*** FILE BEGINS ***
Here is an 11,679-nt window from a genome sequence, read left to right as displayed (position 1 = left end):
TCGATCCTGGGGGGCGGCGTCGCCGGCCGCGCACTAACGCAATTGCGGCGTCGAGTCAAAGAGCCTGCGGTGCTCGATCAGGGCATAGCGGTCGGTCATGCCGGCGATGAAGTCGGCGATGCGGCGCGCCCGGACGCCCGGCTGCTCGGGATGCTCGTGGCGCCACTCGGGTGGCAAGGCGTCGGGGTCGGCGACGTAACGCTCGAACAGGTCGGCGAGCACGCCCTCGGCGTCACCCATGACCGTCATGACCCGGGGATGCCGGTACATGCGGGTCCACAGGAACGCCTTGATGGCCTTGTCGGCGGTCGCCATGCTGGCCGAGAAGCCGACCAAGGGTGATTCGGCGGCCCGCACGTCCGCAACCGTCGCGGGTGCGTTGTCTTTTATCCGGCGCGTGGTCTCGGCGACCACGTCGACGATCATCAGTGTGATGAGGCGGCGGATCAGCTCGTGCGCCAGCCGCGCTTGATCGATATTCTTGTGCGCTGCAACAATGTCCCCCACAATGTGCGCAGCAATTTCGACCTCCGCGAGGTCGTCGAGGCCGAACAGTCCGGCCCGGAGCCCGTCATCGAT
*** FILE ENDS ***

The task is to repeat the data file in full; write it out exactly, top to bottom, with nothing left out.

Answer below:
Here is an 11,679-nt window from a genome sequence, read left to right as displayed (position 1 = left end):
TCGATCCTGGGGGGCGGCGTCGCCGGCCGCGCACTAACGCAATTGCGGCGTCGAGTCAAAGAGCCTGCGGTGCTCGATCAGGGCATAGCGGTCGGTCATGCCGGCGATGAAGTCGGCGATGCGGCGCGCCCGGACGCCCGGCTGCTCGGGATGCTCGTGGCGCCACTCGGGTGGCAAGGCGTCGGGGTCGGCGACGTAACGCTCGAACAGGTCGGCGAGCACGCCCTCGGCGTCACCCATGACCGTCATGACCCGGGGATGCCGGTACATGCGGGTCCACAGGAACGCCTTGATGGCCTTGTCGGCGGTCGCCATGCTGGCCGAGAAGCCGACCAAGGGTGATTCGGCGGCCCGCACGTCCGCAACCGTCGCGGGTGCGTTGTCTTTTATCCGGCGCGTGGTCTCGGCGACCACGTCGACGATCATCAGTGTGATGAGGCGGCGGATCAGCTCGTGCGCCAGCCGCGCTTGATCGATATTCTTGTGCGCTGCAACAATGTCCCCCACAATGTGCGCAGCAATTTCGACCTCCGCGAGGTCGTCGAGGCCGAACAGTCCGGCCCGGAGCCCGTCATCGAT